Via Cantus took several years to assemble a team of professionals who also had “the heart and the mission,” all while battling ignorance about the music business from Catholic artists and leaders, Delgado said.

Even lacking the infrastructure of the evangelical Christian industry, Catholic artists have still gained success independently, often without knowledge about copyright or other music business basics, Delgado and Rubalcava said.

The Catholic church “is slow to react” and “much more careful,” said Delgado. “We’re not trendy,” he said.

But more recently, the church has begun to see the importance of supporting Catholic artists and influencers, seeing that liturgical music is not the only Catholic music. In February, Delgado gave a presentation about music business to the Latin American conference of Catholic bishops.

So far, Via Cantus has worked with well-known Spanish-language artists Athenas and Verónica Sanfilippo, but is also developing new artists, such as Joaquín Chávez, who was successful in a nationwide Catholic music competition in Argentina.

Delgado and Rubalcava said they want to equip all Catholic artists to succeed. The label’s Instagram account, which has seen explosive growth to more than 35,000 from about 15,000 followers in just four months, shares everything from marketing and production tips for Catholic artists to insider insights like a video of a day in Delgado’s life as a producer.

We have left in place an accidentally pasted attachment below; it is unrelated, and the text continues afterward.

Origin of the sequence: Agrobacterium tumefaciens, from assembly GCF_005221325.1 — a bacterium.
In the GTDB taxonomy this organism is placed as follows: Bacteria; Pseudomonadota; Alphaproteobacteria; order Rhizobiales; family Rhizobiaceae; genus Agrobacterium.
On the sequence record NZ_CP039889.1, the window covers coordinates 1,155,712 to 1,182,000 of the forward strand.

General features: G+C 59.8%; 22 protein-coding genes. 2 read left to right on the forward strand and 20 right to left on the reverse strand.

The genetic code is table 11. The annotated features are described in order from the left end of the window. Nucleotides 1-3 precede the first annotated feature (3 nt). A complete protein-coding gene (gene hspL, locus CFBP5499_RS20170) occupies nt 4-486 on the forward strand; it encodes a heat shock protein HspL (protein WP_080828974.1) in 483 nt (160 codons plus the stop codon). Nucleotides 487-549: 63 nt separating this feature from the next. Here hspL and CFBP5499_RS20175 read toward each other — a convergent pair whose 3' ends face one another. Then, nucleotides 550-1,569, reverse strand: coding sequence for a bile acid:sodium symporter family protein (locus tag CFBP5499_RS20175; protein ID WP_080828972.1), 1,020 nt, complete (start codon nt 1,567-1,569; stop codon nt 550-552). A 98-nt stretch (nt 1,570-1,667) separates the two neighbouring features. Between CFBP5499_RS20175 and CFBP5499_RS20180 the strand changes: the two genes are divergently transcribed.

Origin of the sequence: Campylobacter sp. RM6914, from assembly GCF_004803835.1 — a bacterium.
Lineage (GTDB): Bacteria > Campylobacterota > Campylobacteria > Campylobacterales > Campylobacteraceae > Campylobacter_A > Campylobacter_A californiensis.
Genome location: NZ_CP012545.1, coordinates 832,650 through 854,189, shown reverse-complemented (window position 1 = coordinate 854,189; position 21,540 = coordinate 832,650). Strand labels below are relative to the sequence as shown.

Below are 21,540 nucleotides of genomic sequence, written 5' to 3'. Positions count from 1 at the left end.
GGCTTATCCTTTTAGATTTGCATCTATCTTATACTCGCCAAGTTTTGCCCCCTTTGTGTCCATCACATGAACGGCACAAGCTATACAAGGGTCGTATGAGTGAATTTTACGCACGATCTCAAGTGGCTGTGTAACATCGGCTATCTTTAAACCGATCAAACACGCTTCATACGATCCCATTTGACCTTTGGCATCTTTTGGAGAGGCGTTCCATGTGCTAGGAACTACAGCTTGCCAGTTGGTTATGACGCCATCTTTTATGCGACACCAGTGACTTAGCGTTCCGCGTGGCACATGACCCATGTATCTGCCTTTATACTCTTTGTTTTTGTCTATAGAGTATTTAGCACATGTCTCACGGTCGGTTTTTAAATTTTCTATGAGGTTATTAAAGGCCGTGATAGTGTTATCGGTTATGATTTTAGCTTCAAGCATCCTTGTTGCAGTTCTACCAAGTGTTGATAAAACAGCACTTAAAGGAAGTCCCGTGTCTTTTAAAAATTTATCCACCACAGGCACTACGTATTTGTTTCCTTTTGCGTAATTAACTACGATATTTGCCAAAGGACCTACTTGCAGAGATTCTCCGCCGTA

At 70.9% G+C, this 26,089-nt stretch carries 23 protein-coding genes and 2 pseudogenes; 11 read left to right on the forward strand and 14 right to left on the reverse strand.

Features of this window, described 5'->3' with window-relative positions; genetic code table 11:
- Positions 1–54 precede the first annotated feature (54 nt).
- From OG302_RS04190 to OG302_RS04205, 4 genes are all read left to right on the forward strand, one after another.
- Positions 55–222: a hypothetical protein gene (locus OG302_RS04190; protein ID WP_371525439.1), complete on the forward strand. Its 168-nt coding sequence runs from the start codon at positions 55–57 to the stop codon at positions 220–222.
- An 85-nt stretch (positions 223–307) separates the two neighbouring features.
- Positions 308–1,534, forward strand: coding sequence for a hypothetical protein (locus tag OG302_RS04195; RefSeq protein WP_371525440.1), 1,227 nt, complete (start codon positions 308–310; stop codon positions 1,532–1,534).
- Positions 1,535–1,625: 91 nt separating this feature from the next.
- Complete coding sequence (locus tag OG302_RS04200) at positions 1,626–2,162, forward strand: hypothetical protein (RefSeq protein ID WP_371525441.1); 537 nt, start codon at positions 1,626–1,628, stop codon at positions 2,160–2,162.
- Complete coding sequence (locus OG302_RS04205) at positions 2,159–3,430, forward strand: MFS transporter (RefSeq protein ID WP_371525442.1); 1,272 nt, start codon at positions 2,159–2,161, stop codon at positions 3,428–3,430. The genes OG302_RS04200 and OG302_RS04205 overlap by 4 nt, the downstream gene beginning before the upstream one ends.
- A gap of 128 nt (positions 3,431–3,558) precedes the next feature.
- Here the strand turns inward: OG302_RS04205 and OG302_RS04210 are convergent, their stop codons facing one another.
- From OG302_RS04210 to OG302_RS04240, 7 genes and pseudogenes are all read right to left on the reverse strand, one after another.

“There’s a lot of people that want to do excellent work. They just don’t know how or they don’t have the means to do it,” Delgado said.

The label has seen other successes since its launch, including breakout moments for their collaboration with Sanfilippo on her single Por La Fe.

The song received a nomination for Best Feminine Vocal Album or Track at the 2023 ARPA awards, which recognize Spanish-language contemporary Christian music voted on by the members of the National Academy of Music and Christian Arts. Por La Fe was also featured in a video on the Grammys website. Sanfilippo and Athenas performed in a showcase for the Gospel Music Association.

In September, Via Cantus hosted a concert in Argentina for more than 4,000 people in the Archdiocese of Rosario. Calling the event Salve, they recorded videos of their artists, including Celines, Pablo Martinez, Sanfilippo and Chávez, for an eventual album.

At the concert, Archbishop Eduardo Eliseo Martín led a Eucharistic procession and adoration through the crowd.

The church needs more such informal spaces, said Delgado, who hopes to make events like Salve part of the label’s long-term plan.

“We need spaces where people can just come in shorts and be part of something and hear music,” Delgado said. Those spaces could also be places to “hear the word of God and hear somebody preach something that would invite them eventually to come and sign in to mass.”

With Via Cantus, Delgado said, “We can go outside of the church and bring something good, bring God, bring good news to people that are suffering, even if, especially if they’re not practicing Catholic.” —Religion News Service

Aleja Hertzler-McCain

Aleja Hertzler-McCain covers Latino faith and Catholicism for Religion News Service.